Procedures for Accepting and Processing Referrals

Requirement. Licensed LEA staff and others named in s. 115.777(1)(a), Wis. Stats., who reasonably believe a child is a child with a disability have a duty to refer the child to the LEA for an IEP team evaluation. Each LEA must establish written procedures for accepting and processing these referrals. The referral procedures must address referrals from school staff, parents, and others in the community. Because referral procedures are not included in DPI's LEA Model Policies and Procedures, each LEA must develop its own procedures.

LEAs use various models of early and ongoing collaboration and assistance. Some LEAs use "teacher assistance teams" or "building consultation teams" to develop interventions. Such interventions should be initiated early to address the educational needs of children when they first experience difficulties in school. The department recognizes the value of such efforts and is funding a statewide project to promote early ongoing collaboration and assistance. More information about this project can be found at: http://www.cesa1.k12.wi.us/.

Pre-referral interventions may not delay the LEA's accepting and processing special education referrals. The LEA's procedures cannot require a referring person to obtain the permission, approval, or agreement of others before the LEA accepts a referral. Further, the procedures cannot require a person who has formed a belief that a child is a child with a disability to defer a referral pending the outcome of pre-referral interventions.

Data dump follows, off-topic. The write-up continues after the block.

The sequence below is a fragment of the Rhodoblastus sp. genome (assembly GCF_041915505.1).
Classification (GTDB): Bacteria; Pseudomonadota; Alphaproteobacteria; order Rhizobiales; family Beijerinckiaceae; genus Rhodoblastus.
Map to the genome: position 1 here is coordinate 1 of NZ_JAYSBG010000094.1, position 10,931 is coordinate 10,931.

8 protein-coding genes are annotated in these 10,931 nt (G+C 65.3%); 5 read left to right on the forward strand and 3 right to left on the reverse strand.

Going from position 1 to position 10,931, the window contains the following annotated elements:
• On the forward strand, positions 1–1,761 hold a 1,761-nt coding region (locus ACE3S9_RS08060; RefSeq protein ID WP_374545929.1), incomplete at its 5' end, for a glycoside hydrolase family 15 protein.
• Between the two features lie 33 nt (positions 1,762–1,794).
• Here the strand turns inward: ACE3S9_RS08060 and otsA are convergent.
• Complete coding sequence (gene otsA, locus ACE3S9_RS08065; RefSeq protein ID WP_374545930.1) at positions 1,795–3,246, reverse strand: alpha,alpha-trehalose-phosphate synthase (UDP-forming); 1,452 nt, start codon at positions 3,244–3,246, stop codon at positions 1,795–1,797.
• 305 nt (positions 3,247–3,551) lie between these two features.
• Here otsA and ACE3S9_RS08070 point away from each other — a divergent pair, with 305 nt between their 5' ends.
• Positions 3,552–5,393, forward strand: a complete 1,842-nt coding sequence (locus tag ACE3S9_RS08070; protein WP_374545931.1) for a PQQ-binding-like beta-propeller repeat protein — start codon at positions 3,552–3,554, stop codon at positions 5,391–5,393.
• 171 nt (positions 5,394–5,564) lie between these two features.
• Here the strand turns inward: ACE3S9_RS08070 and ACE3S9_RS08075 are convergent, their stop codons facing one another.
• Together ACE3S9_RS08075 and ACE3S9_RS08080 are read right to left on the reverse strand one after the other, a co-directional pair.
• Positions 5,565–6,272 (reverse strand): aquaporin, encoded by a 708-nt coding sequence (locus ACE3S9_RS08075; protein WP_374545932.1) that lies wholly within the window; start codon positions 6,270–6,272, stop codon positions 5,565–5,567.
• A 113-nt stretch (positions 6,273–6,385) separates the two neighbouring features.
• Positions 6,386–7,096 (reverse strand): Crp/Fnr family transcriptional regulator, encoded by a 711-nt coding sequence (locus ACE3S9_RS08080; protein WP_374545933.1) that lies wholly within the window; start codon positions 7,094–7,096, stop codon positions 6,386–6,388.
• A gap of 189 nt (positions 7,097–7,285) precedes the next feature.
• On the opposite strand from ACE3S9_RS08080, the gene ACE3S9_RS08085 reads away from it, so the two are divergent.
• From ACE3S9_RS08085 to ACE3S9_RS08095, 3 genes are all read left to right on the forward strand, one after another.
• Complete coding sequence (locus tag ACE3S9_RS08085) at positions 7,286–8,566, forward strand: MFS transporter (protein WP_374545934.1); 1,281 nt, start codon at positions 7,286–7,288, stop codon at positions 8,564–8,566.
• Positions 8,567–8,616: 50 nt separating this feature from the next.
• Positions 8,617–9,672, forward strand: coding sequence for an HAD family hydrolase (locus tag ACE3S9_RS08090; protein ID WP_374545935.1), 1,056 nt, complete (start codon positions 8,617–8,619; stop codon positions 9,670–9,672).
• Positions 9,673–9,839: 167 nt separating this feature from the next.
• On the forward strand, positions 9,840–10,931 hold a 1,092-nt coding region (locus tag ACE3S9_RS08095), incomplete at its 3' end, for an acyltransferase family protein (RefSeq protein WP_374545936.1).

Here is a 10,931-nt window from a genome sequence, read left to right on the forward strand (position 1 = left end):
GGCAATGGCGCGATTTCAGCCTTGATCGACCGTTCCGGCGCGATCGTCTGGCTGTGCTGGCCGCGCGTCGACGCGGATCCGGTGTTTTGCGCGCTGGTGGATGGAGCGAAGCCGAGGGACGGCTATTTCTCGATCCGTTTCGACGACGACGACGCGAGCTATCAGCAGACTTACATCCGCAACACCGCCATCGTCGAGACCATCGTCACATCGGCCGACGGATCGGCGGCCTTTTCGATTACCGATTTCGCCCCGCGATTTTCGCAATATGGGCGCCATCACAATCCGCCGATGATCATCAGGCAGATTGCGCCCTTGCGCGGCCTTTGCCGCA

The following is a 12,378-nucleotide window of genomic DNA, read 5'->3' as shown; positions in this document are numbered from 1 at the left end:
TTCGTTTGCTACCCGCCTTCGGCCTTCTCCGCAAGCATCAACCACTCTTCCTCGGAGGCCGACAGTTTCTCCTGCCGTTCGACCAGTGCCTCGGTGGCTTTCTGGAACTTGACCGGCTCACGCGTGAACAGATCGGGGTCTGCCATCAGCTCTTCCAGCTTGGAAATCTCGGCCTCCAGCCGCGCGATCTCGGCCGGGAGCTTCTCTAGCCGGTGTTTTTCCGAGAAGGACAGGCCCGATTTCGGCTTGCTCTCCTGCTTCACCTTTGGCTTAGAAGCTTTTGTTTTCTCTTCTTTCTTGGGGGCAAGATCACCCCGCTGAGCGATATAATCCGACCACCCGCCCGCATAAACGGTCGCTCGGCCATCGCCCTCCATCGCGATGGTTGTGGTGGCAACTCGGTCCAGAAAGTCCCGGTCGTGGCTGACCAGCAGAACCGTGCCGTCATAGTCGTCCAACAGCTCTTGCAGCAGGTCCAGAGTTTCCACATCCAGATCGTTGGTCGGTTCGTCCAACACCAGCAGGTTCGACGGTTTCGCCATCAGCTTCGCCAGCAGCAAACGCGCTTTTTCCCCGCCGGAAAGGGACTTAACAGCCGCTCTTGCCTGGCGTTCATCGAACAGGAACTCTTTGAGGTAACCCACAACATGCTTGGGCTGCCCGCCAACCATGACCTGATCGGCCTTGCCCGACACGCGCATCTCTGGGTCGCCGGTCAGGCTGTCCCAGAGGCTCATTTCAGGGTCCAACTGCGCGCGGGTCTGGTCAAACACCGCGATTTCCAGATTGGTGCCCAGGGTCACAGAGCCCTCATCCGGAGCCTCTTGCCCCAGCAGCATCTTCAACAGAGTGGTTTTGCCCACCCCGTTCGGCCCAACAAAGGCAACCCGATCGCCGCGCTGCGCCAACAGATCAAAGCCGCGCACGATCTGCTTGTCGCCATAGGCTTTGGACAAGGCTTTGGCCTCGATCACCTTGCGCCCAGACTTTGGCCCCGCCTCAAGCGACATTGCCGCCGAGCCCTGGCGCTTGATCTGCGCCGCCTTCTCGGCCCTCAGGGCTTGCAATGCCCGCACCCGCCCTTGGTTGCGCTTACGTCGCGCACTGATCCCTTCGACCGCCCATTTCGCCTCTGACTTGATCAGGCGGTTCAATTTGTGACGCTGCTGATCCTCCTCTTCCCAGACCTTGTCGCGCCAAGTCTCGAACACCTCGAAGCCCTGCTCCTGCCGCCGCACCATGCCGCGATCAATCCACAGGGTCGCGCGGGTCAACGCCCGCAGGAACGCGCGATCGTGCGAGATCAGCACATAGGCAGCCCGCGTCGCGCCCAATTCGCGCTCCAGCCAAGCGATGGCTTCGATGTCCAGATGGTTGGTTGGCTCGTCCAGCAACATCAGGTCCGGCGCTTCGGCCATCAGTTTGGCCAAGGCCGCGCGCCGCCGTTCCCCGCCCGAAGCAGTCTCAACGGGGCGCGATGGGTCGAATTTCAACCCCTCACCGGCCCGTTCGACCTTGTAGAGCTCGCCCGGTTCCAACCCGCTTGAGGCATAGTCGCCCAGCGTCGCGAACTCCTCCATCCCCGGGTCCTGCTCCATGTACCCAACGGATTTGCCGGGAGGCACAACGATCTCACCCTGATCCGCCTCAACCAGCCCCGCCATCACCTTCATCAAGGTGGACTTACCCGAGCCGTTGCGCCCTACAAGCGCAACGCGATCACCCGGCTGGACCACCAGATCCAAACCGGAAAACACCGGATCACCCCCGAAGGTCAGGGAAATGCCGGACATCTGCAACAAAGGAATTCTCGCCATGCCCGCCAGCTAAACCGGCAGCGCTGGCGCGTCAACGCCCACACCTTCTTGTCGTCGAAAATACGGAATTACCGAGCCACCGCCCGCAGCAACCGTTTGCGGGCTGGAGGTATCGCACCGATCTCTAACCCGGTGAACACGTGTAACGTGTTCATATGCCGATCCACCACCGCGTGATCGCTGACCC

Finding. Some LEAs have not established written procedures for accepting and processing referrals. Others with such procedures require a referring person to obtain the agreement of a team or require a series of educational interventions before a referral will be accepted. Some LEA policies require one or more individuals to review the referral before it reaches the individual designated to accept referrals. Such a policy may result in the referral being impermissibly delayed. Some policies do not address referrals from parents and individuals in the community who are required to make referrals. There is significant progress in addressing this requirement. The percentage of LEAs cited annually on this requirement has declined by almost two-thirds since 2000-2001.

Timely Notice

Requirement. An LEA must provide a child's parents with a written notice of its intent to evaluate or re-evaluate the child a reasonable time before it initiates the child's evaluation or re-evaluation. The first step in the evaluation process is a review of existing evaluation data on the child by the individualized education program (IEP) team participants to identify what additional data, if any, are needed to complete an evaluation or re-evaluation. Therefore, the child's parents must receive a notice of the evaluation or re-evaluation before the IEP team begins to review existing evaluation data on the child. Transmittal of a properly completed Form A-2 or A-6 of the DPI Sample Forms to the child's parents a reasonable time before the review meets this requirement. These forms can be accessed at: http://sped.dpi.wi.gov/sped_form_int.